6. 7. Tourism <ul><li>Began in the 19th century as people from North America were looking to escape the cold winters </li></ul><ul><li>Tourism began a rapid increase after WW1 due to advancements in transportation that made it easier for people to travel from country to country </li></ul><ul><li>When people first started visiting Jamaica the numbers were below a few thousand. Today, more than one million people visit every year many of them arriving on cruise ships </li></ul><ul><li>Because of Jamaica’s white sand beaches, many popular tourist destinations are located along the north coast in cities such as Montego Bay and Port Antonio </li></ul>
  7. 8. Differences <ul><li>Jamaica is an island where as the United States is a constitutional republic composed of 50 states </li></ul><ul><li>The time frame is different in Jamaica </li></ul><ul><li>The dollar values are different </li></ul><ul><li>$1.00 in the United States is worth almost $85.00 </li></ul><ul><li>Food: Jamaican foods tend to have more spices </li></ul><ul><li>A lot of the clothes and fabrics are different </li></ul><ul><li>Kids are given more responsibility at a younger age and expected to do much more. They get jobs at younger ages than people do in America </li></ul><ul><li>The weather is different (it is much hotter in Jamaica) </li></ul>
  8. 9. Similarities <ul><li>One of the many things that people think is that marijuana is legal out in Jamaica. This is false just like in the United States weed is illegal in Jamaica </li></ul><ul><li>The native language of both Jamaica and America is English (even though Jamaicans do speak with a heavy accent) </li></ul><ul><li>Jamaica has its ghettos and bad places just like the United States. </li></ul><ul><li>People often see Jamaica as a big nice island with no bad parts. But in reality there are places with high crime rates. </li></ul>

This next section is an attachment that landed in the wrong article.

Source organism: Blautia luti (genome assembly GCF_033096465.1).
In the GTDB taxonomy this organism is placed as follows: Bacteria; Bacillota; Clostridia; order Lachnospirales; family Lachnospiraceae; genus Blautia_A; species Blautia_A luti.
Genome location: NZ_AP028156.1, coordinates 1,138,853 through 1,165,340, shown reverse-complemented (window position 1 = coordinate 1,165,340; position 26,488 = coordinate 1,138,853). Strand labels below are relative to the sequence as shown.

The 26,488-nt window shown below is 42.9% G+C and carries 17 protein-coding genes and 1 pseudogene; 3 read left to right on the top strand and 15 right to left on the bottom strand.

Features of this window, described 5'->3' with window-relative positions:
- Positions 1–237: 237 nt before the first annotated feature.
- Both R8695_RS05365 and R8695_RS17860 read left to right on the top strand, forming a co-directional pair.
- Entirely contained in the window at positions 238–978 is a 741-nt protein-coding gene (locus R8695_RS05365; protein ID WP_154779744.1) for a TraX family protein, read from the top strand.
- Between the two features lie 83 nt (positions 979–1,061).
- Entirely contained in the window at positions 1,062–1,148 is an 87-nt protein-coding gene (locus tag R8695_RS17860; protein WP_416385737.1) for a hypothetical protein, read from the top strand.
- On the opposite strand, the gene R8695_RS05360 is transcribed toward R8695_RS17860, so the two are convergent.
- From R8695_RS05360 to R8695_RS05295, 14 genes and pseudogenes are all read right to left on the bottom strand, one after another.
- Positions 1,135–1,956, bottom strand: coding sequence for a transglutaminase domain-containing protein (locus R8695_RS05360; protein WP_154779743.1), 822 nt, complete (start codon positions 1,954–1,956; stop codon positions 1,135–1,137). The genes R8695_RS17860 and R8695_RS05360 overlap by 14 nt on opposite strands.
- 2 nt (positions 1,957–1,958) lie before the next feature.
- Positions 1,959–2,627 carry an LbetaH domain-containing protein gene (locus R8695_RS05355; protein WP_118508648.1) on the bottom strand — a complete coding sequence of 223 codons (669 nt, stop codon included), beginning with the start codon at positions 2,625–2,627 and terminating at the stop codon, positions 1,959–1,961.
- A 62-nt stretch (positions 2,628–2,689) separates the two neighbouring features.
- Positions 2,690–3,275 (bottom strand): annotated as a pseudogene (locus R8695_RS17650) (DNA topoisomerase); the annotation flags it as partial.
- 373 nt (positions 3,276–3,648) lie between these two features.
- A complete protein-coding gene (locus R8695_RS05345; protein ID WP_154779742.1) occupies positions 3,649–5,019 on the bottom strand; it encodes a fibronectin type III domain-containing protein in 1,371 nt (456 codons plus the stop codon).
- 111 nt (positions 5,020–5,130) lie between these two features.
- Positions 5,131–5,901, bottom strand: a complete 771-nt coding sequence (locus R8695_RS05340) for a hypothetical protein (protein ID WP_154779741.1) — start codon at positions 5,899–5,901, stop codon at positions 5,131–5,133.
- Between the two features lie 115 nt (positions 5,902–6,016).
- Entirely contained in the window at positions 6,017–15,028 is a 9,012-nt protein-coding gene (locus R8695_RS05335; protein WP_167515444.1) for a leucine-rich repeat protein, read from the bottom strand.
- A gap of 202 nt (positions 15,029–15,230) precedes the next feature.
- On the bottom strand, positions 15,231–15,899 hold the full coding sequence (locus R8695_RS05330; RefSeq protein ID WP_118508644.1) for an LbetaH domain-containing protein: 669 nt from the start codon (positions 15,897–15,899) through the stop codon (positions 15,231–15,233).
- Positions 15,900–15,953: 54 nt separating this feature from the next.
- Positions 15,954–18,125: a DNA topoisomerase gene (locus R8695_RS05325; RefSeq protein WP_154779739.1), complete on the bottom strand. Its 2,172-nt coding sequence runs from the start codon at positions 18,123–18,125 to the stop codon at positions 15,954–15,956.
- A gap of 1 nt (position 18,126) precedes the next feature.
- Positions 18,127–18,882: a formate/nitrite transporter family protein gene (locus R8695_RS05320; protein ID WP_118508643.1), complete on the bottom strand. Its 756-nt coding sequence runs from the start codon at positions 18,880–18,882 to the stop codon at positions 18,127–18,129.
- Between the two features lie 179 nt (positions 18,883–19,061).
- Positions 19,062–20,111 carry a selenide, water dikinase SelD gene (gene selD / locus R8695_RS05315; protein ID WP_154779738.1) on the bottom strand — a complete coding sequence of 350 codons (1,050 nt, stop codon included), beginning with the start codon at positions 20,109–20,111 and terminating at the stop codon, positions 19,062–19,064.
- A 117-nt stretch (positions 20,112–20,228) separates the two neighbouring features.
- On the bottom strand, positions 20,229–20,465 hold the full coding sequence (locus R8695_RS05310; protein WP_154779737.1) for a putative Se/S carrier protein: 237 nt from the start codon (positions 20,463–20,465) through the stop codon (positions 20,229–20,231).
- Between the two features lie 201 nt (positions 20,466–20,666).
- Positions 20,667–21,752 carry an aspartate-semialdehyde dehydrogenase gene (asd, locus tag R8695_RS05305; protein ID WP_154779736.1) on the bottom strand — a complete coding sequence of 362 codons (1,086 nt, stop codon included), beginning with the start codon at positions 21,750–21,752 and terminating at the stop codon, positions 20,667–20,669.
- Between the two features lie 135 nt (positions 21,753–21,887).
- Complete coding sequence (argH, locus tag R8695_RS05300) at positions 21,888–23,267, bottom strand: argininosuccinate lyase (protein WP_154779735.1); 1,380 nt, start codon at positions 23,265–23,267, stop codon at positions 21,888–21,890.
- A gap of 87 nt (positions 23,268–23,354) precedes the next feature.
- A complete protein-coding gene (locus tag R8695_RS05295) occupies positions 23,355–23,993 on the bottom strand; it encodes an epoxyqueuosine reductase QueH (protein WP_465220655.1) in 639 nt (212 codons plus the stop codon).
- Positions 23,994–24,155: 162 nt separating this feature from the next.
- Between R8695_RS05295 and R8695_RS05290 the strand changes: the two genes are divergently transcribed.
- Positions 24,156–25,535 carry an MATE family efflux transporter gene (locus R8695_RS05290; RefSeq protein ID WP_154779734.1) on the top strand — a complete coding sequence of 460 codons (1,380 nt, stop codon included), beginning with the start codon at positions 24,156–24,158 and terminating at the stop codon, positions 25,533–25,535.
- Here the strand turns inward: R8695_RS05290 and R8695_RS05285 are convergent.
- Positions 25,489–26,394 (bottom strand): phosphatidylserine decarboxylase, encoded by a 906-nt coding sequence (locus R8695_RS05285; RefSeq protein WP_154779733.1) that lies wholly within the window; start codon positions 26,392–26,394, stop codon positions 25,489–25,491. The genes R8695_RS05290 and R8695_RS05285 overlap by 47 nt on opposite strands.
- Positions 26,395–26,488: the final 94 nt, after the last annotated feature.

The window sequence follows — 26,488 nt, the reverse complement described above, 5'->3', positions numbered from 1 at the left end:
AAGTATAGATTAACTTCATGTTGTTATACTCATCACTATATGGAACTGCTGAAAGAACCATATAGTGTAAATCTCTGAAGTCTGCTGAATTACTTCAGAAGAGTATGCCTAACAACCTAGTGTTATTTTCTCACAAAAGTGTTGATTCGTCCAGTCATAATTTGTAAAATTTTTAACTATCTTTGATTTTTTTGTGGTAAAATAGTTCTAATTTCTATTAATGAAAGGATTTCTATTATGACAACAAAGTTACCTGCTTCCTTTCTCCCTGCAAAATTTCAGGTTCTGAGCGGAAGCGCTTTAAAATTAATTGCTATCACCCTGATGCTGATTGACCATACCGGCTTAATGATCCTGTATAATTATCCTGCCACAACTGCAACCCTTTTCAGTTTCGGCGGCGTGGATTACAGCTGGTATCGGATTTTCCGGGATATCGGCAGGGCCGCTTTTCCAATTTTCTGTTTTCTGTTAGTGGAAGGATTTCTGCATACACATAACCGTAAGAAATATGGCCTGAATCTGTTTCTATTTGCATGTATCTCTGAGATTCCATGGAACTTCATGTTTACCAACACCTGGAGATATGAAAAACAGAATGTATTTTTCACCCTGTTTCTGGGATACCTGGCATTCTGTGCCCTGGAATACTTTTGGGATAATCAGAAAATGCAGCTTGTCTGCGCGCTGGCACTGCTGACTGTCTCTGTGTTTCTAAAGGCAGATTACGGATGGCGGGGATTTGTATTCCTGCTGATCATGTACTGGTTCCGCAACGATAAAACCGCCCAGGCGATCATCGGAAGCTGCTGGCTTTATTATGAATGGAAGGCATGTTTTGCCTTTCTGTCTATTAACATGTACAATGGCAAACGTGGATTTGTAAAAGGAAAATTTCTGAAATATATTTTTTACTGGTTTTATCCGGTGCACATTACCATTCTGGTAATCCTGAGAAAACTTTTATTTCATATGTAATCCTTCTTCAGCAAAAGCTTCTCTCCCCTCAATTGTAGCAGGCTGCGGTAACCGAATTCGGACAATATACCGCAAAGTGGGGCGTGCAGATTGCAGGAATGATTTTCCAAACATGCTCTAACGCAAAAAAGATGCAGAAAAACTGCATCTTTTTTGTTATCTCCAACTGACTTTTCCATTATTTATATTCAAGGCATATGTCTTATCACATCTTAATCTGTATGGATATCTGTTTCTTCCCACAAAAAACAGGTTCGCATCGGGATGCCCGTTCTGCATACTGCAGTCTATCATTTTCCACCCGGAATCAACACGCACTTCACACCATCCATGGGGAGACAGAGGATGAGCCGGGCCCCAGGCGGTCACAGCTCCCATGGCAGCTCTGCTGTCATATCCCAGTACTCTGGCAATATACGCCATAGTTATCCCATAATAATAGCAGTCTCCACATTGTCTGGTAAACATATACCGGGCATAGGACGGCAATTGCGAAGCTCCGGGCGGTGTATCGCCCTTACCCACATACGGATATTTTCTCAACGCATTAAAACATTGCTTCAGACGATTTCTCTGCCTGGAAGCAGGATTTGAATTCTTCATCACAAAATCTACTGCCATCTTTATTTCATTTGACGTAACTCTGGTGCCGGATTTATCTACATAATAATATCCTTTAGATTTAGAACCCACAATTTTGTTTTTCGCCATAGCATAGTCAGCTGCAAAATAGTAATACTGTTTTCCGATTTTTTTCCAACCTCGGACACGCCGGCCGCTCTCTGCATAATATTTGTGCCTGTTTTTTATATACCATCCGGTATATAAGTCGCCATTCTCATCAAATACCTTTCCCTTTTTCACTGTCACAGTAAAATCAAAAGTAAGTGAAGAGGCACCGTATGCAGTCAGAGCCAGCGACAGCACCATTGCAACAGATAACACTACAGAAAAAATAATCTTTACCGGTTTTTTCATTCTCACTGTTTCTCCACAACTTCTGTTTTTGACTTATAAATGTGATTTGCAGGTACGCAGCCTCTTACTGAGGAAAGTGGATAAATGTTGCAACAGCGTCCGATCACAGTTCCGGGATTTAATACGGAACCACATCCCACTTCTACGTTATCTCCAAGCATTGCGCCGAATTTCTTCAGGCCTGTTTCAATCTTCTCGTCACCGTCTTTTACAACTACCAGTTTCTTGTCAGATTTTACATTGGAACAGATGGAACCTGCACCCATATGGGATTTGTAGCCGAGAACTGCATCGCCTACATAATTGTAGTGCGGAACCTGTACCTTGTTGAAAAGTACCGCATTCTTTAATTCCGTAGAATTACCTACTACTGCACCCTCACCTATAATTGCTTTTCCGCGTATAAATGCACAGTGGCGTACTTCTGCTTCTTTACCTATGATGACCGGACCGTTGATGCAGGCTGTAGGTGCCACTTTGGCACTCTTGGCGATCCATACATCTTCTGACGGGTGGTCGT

9. 10. Norms & Traditions <ul><li>Jamaica motto is “Out Of Many, One People” </li></ul><ul><li>Believe that the woman’s place is in the home. (They receive less remuneration than men) Men’s place is outside the home, working in agriculture, business, government and recreation. This is slowly changing. </li></ul><ul><li>Their domestic units are made up of: grandmother, mother, and off spring from current or previous unions. The father may be present all the time, he may be absent, or come for visit for periods at a time. They also usually include children of kin from other households. </li></ul><ul><li>Politeness and Courtesy are highly valued as being “raised well”. It’s expressed through greetings – especially the young to their elders. </li></ul><ul><li>Children never backtalk parents or elders. </li></ul><ul><li>Men are expected to open doors for women and perform the heavy tasks for women </li></ul><ul><li>Women are expected to “serve” men in domestic units and traditionally give adult males and guests the best part of the meal. </li></ul>